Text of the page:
Caregivers come from all walks of life but they share one common goal- taking care of someone they love who cannot fully take care of themselves. This may mean helping them eat, shower, take their medicine, or even go to the bathroom.
Caregivers are untrained, unpaid, and too often unsupported.
“Caregivers are often invisible in the health-care system, with their contributions going unrecognized as well as unrewarded.”
28% of all Canadians aged 15 or older are a caregiver.
Most love their job simply because they love the loved one they’re taking care of. But nonetheless, a Canadian survey by Pollara Strategic Insights of 800 caregivers aged 16 and older showed-
- 61% adopted the role because they had no choice, or didn’t think they had a choice
- ~50% feel it negatively impacted their personal life
- 36% have gone through periods of depression
- 33% have felt resentful of their role at times
- 33% struggle with finances due to their role
- 8% lost their job because of their role
It’s clear something needs to change.
Stephane Alexis is 25 years old. His younger brother, Torrence, who is 22, has cerebral palsy. Torrence is completely dependent on Stephane and his parents for care. He is nonverbal and needs assistance eating, getting dressed, and even rolling onto his side.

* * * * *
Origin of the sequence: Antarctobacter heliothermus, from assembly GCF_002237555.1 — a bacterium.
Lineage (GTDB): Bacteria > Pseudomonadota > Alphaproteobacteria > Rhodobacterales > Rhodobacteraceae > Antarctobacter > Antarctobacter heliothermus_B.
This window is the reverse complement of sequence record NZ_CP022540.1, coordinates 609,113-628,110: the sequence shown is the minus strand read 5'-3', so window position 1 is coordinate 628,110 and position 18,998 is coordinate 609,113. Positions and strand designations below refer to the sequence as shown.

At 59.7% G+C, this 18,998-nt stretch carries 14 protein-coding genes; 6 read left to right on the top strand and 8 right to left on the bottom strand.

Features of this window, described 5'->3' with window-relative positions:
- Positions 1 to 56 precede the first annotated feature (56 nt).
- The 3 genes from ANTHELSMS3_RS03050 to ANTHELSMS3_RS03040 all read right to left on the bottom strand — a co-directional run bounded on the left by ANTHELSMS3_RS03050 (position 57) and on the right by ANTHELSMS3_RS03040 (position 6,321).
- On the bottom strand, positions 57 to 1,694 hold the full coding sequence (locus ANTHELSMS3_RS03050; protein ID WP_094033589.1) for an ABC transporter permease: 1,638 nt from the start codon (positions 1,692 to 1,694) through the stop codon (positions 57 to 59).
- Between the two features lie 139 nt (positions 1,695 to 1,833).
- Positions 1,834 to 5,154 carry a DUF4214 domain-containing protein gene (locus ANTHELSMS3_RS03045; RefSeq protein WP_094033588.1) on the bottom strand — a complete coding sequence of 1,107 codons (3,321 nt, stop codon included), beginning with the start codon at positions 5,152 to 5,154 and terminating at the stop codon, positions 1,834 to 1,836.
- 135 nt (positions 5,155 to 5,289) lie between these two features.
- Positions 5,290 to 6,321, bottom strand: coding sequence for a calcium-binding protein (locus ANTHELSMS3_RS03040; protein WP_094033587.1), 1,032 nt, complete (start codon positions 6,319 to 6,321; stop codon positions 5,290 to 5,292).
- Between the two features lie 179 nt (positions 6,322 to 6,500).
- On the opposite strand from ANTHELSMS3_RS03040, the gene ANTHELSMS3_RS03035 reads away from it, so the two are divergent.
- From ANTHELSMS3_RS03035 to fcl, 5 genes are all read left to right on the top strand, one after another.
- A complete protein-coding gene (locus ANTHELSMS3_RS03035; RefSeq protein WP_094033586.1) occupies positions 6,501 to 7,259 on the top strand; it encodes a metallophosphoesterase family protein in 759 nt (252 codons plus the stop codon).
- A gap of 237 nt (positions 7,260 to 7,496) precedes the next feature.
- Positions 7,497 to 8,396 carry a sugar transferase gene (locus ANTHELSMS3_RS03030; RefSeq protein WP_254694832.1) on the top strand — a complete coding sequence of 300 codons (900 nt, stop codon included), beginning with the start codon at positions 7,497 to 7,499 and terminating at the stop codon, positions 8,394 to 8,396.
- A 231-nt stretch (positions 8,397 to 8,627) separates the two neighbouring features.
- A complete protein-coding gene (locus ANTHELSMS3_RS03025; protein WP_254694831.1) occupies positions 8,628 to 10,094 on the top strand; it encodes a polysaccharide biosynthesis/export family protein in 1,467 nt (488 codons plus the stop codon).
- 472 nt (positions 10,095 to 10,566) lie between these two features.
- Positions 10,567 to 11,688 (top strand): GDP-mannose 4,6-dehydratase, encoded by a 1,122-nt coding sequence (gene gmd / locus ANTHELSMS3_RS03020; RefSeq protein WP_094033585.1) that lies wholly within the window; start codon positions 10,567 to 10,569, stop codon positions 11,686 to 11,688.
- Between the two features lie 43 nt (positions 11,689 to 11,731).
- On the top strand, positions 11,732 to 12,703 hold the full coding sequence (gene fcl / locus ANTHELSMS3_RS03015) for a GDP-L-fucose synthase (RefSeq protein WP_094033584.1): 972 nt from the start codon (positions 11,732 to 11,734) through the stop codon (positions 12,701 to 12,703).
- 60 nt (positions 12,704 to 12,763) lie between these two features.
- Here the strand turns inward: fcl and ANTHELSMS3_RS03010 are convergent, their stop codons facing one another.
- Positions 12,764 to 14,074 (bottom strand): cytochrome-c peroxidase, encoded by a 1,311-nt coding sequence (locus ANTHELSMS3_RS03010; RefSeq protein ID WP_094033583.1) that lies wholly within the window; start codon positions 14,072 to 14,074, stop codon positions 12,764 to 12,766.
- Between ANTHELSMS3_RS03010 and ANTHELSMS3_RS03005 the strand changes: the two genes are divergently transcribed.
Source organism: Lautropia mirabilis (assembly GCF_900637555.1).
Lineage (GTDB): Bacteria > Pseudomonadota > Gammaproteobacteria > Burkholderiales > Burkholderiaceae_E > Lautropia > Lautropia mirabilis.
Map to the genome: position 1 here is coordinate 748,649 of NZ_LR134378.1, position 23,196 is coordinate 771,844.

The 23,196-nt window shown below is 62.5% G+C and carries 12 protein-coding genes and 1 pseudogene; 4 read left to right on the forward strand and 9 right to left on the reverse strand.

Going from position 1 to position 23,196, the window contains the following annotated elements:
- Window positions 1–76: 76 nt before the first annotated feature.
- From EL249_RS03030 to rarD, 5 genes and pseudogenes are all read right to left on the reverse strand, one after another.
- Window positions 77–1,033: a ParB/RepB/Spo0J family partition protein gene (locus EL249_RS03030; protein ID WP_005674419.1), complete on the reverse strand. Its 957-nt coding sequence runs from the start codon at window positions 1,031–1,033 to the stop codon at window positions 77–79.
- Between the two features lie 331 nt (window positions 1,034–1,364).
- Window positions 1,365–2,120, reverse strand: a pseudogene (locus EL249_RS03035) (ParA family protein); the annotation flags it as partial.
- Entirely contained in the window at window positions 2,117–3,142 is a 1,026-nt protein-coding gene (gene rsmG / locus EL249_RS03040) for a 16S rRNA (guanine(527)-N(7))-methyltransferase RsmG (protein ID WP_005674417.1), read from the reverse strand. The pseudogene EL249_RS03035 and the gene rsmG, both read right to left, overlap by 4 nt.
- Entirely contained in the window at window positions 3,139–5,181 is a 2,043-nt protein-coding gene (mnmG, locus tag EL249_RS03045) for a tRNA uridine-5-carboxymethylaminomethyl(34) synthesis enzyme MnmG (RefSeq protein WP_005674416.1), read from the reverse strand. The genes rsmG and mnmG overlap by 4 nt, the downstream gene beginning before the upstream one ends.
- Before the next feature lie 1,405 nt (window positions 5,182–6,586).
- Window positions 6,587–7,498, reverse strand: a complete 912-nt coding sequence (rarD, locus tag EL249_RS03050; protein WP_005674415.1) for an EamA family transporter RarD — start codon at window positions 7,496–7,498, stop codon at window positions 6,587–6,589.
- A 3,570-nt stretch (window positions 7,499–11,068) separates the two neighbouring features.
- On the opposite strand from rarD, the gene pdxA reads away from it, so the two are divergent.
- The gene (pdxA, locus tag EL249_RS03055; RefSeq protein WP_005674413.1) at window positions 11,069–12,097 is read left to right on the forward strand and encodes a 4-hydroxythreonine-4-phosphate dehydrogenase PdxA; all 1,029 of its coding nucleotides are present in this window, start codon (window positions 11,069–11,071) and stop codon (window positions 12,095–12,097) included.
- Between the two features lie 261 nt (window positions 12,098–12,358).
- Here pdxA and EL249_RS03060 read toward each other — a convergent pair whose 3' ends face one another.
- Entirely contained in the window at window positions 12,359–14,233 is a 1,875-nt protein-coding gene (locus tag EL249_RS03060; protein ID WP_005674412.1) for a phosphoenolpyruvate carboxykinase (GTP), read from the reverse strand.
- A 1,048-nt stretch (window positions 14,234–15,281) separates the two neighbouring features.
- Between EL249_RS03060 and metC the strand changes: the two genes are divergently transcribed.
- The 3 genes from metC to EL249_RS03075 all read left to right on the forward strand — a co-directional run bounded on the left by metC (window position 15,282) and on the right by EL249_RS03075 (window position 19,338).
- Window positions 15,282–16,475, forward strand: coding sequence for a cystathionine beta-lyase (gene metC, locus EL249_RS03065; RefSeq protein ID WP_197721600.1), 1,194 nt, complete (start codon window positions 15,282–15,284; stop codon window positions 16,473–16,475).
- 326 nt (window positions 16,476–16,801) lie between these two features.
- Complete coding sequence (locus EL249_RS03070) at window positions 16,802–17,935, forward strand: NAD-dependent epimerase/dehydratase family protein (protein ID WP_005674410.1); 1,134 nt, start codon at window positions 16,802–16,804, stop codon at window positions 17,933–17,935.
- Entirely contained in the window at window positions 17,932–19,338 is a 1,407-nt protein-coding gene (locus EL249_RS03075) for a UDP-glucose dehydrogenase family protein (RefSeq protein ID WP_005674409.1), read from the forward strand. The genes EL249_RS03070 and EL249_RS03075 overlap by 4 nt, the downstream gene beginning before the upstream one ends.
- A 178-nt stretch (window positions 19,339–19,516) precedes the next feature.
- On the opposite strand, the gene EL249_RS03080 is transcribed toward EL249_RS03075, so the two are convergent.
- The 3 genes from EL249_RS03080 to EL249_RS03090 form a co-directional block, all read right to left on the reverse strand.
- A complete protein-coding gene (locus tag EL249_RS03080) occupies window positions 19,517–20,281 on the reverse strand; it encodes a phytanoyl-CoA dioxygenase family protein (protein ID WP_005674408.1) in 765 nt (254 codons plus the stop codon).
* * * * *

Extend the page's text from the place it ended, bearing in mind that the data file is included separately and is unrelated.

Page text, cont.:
Stephane loves his brother, but being one of his primary caregivers has taken a toll on him. It inhibits his ability to socialize for one, but perhaps more significantly, it has made him feel constrained to his childhood home. Stephane doesn’t feel like he can move out, placing all of the burden onto his parents.
While his family does receive 15 hours of help a week from social services, it doesn’t make much of a dent in their daily routine. Unfortunately, there isn’t much funding out there for at-home care and while there are publicly funded residences, Stephane doesn’t believe that would be the best choice for his brother.
The family is left to figure things out on their own.
Don Manhood was a caregiver of his wife, whom he had been married to for over 50 years. She was diagnosed with Alzheimer’s disease. He took care of her 24-7, brushing her teeth, dressing her, and bathing her. He had no free time to keep up with his friends let alone his hobbies. It came to the point where his only real communication was with others going through the same thing. Support groups are what helped him make it through.
“I would never have survived if I hadn’t belonged to support groups. That really saved my life in a sense.”
He cared for her for 6 years before she moved into a facility.
So what can we do to improve the situation?
Simply put, we can care more for the caregiver. This starts by paying more attention to them and their needs.
Sometimes it’s not even about creating new services, it’s just about ensuring caregivers have access to the services that are already out there.
We can’t keep ignoring those taking on this task. Yes, they do it because they’re filled with love for who they’re caring for. But it’s hard. And we need to start addressing that and providing more support.
You can read more about this take on caregivers here.